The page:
Men Only! Mary Story Contest

When we think about Mary, we tend to think a lot about how women have been helped. I know many men who have also been helped. A few weeks ago, Crossbound rosaries offered me one of their manly paracord rosaries. I want to offer it as the prize for the best story by a man about how Mary helped him. I think this is also a great way to celebrate the month of the rosary.

Here are 3 pictures of the rosary:

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  1. Entries must be received by Monday, October 10th at 2pm Eastern..
  2. Entry is open to males only age 12 and up.
  3. Stories must be about the author (male relatives from the past 100 years can also work).
  4. By entering you give me permission to publish your comments. (I will only put a first name and last initial to protect privacy.)
  5. I will pick what I think is the best entry. My decision of a winner is final and cannot be appealed even though it is likely subjective.
  6. I will contact the winner via email to mail them the rosary.

No more submissions accepted. Winner announced soon.

How I use Twitter

How I use Twitter

I’ve somehow succeeded on Twitter so I finally decided I would explain some of how I work. I did so in a series of tweets I’ll post here as a blog.

Update: I finished out my cleaning at a little over 20,000 people unfollowed a few days ago.

After I thought I’d finished, a few more thought came up:

Genocide of Christians by ISIS a reality we can’t ignore

I think there is a storng moral argument to help persecuted Christians and this argument was just published on Crux.

3269414206_d6fb3b36e5Jesus said, “Truly, I say to you, as you did it to one of the least of these my brethren, you did it to me.” (Matthew 25:40) Usually, we apply this verse to serving the poor or sick; but if we think about it, a person who faces daily death threats, whose family has been killed, and whose whole society is in real danger of extinction, definitely qualifies as “one of the least of these my brethren.”

In that spirit, the ongoing genocide of Christians in the Middle East, especially in ISIS-controlled areas, is a reality we cannot deny.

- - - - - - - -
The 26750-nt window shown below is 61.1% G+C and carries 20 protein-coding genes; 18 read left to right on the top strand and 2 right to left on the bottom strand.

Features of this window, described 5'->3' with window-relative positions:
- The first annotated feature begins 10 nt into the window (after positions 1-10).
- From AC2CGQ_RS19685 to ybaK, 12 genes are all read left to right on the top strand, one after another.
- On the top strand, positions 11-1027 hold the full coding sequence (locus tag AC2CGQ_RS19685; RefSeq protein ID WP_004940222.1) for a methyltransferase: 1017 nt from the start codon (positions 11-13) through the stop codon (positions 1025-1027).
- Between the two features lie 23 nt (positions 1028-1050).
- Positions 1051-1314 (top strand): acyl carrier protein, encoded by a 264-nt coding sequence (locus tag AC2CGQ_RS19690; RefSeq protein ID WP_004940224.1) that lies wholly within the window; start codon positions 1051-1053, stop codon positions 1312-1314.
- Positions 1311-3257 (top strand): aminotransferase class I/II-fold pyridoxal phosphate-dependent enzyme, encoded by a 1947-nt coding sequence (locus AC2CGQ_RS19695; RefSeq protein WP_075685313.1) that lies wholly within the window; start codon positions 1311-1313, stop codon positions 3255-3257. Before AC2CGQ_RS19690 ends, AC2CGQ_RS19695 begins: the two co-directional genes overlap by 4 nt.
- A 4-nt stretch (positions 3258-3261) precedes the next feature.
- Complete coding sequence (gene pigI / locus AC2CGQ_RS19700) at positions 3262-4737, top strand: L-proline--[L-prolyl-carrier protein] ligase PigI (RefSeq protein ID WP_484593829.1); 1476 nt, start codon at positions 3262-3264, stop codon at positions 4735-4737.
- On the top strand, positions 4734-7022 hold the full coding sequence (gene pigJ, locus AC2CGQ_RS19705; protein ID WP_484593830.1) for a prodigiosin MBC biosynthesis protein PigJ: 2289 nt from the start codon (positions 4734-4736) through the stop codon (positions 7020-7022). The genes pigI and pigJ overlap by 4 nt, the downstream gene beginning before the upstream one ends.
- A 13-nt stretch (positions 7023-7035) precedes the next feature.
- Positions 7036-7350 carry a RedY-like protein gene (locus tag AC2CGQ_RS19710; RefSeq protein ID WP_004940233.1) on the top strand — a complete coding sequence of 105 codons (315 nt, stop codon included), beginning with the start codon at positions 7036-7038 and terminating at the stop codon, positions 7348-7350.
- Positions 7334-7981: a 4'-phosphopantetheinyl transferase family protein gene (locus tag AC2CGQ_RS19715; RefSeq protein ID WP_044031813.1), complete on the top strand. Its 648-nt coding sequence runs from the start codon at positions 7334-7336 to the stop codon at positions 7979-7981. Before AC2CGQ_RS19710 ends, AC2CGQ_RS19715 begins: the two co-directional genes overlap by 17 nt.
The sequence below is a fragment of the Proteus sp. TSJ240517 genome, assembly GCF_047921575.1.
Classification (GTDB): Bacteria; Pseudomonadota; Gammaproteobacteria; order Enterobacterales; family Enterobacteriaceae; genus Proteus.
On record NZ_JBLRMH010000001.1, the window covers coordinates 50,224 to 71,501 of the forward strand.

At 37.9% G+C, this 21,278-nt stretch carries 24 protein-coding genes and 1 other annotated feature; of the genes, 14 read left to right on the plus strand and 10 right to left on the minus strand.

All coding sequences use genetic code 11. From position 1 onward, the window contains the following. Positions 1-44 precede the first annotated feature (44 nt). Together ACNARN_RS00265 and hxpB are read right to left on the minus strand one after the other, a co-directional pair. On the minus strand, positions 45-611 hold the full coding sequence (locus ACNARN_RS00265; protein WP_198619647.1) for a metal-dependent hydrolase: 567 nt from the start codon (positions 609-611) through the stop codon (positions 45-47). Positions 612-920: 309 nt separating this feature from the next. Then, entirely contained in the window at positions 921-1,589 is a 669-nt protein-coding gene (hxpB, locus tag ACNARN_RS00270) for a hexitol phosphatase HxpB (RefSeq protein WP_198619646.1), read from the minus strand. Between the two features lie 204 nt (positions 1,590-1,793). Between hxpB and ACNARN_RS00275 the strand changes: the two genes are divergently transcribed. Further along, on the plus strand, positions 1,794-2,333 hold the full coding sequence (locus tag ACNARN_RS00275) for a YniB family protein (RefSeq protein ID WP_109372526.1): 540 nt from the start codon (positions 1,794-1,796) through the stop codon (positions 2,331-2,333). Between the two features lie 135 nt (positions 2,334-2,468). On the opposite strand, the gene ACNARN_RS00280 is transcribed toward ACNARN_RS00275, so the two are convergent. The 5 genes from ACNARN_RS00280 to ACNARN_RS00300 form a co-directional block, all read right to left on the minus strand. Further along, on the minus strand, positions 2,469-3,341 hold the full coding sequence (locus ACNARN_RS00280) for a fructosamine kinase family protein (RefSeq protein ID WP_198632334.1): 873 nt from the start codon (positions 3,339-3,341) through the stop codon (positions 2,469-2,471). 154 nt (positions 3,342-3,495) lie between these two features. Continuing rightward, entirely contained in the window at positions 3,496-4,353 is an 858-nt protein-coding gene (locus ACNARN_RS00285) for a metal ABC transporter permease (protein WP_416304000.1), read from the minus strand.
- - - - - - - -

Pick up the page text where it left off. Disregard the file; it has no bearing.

Crux editor John Allen Jr. documented the persecution of Christians a few years back inThe Global War on Christians but the situation in the Middle East has deteriorated significantly since then. Christ based his judgment in Matthew 25 on how we dealt with these least: this applies not just individually, but how we – as an at least nominally Christian nation – respond to genocide against these least of Christ’s brothers.

Recently, I was at a conference run by In Defense of Christians, a non-profit founded to help persecuted Christian minorities. Andrew Doran, a senior advisor to IDC, began the conference by laying out the arguments used to convince both the U.S. Congress and the State Department to declare the violence against Christians and Yazidis and other minorities in Syria and Iraq as genocide.

Read the rest over on Crux.

Sound Bite Problems… Even in Christian Media

Sound bite problems in Christian Media
I have commented a few times on what helps teens stay active in their faith. About 2 weeks ago, Catholic News Agency contacted me to interview for a story they were doing on a recent CARA study on the how many kids leave the Church. I later got a Google alert that I was mentioned on Christianity Today (yes, I have Google Alerts set up to know what’s being said about me). When I got the the story I was rather disapointed in how reducing me to a sound bite, they lost the meaning of what I said.

I spoke with CNA for about 20 minutes and I think Matt Hadro accurately represented what I said. Here’s part of the section on me (I also commented on faith & science). The article is here.

How can parents raise their children to stay in the faith? Fr. Schneider cited research by Christian Smith, a professor of sociology at the University of Notre Dame, who concluded that a combination of three factors produces an 80 percent retention rate among young Catholics.

If they have a “weekly activity” like catechesis, Bible study or youth group; if they have adults at the parish who are not their parents and who they can talk to about the faith; and if they have “deep spiritual experiences,” they have a much higher likelihood of remaining Catholic, Fr. Schneider said.

This mirrors an earlier blog of mine called 3 Things that Almost Guarantee Teens Stay Catholic which I know I was consciously remembering when talking to Matt Hadro. (I put numerous ellipses to shorten it).

Christian Smith is a leading sociologist on the sociology of religion: he did a study of over 2000 young adults in their teen years on the religiosity and then followed up with them while they were in their 20s…. the end of the book, he talks about how different combination of factors can come together to ensure that Catholic teens are active Catholics (for him, this basically means attending mass weekly, although I would hope that a truly active Catholic would do more). There are only seven possible paths that lead to more than 50% of the teens remaining active Catholics as adults – and some of these require 4 or 5 factors to come together. Of the seven paths one stands out for two reasons: it produces an 80% success rate at having active Catholic adults and all three of the factors are things that we can create the environment where there almost definitely going to happen.